The Ross Foundation was founded in 1967, by Esther Clark Ross and her daughter, Jane Ross. The initial endowment consisting of approximately 18,000 acres of timberland was a part of the estate of J.G. Clark, Jane Ross’ grandfather, who was one of the early lumbermen of Clark County.
During the following years, additional acquisitions were made of various smaller tracts near or adjacent to the original land holdings. In 1993, The Ross Foundation purchased a large contiguous block of land from International Paper Company in Hot Spring and Garland Counties. Following the death of Jane Ross in 1999, The Ross Foundation received additional acres from Jane Ross’ estate. Additional acquisitions of adjacent tracts have contributed to a total land base of over 64,000 acres.
FOREST DIVERSITY AND TIMBER MANAGEMENT (with a section on Prescribed Burning, listed below the definitions and proposed to be put in as a hyperlink)
The Ross Foundation strives to maintain healthy and productive forestland that will be sustainable long into the future. Since all stands within the forest are not the same, maintaining a healthy forest requires the use of many different management tools to meet the specific needs of each stand-level forest management objective. The Ross Foundation’s land management staff evaluates individual timber stands to establish management objectives for the stand and to choose the management tools or techniques needed to accomplish those objectives. Examples of the techniques used include timber harvesting to meet specific goals in improving stand condition and value, herbicide applications and prescribed burning to control undesirable vegetation, and pre-commercial thinning to remove surplus and competing stems and provide space for the growing stock trees to develop.
The Ross Foundation land base is located in and along the boundary between the West Gulf Coastal Plain and the southeastern limit of the Ouachita Mountains. Because of the interface of these two physiographic regions, The Ross Foundation has many unique areas throughout its land, resulting in a variety of actively managed timber stands interspersed with pockets of relatively undisturbed natural plant communities.
Every year numerous visitors use Ross Foundation land to hunt a variety of game species. The most popular is white-tailed deer, followed closely by eastern wild turkey. These and other upland game species like the eastern cottontail and both fox and eastern gray squirrel can be found as well. Mourning dove and bob-white quail are present year round, and quail populations are showing signs of improvement in some areas.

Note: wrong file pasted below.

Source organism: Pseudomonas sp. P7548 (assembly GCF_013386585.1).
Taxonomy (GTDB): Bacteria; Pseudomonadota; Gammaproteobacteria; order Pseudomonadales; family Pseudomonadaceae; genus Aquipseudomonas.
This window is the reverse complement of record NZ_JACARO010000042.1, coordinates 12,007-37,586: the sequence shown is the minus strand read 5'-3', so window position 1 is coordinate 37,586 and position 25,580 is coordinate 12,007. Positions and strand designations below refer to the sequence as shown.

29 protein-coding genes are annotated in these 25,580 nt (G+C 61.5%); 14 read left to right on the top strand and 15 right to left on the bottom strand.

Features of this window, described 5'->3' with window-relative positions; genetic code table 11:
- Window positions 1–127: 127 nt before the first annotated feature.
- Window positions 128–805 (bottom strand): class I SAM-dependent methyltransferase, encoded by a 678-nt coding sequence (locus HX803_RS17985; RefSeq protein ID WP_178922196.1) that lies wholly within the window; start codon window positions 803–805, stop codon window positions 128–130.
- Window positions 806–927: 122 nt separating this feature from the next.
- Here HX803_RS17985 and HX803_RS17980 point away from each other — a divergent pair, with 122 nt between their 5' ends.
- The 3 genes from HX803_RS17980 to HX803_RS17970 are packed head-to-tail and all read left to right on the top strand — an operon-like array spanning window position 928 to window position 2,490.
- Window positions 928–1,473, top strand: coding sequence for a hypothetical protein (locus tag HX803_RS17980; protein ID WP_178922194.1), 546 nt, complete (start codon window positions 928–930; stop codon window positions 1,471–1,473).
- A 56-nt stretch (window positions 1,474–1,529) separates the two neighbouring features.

A portion of Ross Foundation land in Clark County is managed cooperatively with the Arkansas Game and Fish Commission and is included in the leased land program as a part of Big Timber Wildlife Management Area (link to AGF?). The leased land program augments wildlife management areas on state owned land. Big Timber Wildlife Management Area is open to anyone with a valid hunting license and Big Timber special permit. Both are available from the Arkansas Game and Fish Commission, along with rules and regulations applying to users of the Wildlife Management Area.
PRESCRIBED BURNING PROGRAM
The use of fire is an integral part of forest management. Prescribed burning not only has the potential to enhance wildlife habitat and promote timber stand health, vigor, and diversity, it is a tool to lessen the occurrence of catastrophic wildfire. The Ross Foundation’s fire management program uses prescribed fire for specific objectives or for a combination of objectives, and that prescription is implemented under controlled conditions. Each objective usually requires a different method of burning, and a different season or time of application.
Hazard reduction (link to picture), a controlled burn to reduce fuel load, is conducted during the dormant season, or cool weather, to reduce the risk of catastrophic wildfire and to make those fires that do occur much less dangerous and destructive. Woody brush control (link to picture), a prescribed burn implemented to kill or retard unwanted species in competition with desirable species, is more effective when done during the growing season, or warmer weather, when it is easier to create the desired amount of heat at ground level needed to kill the target species. Site preparation fires (link to picture) are done to remove excess logging slash and other debris to clean an area for regeneration. Fire also reduces the number of insect pests that may attack newly planted seedlings, and releases nutrients to new seedlings as they become established.
As urban sprawl and proliferation of country living continues to grow, smoke management has become more of an issue with which fire managers must deal. The Ross Foundation strives at all times to conduct burns so that smoke from fires does not adversely affect people in the surrounding area. Pre-burn planning for each burn day includes coordinating forecasted wind directions and other climatic conditions with burn site location in an effort to minimize smoke drift into sensitive areas such as residential areas and nearby highways.
Note: Provide a link to the post here regarding our current burn scheduling? Allow users the ability to sign up for a notice via email with regard to scheduled burns on Ross Foundation property? This would be in addition to what is posted on the main page of Ross Foundation website?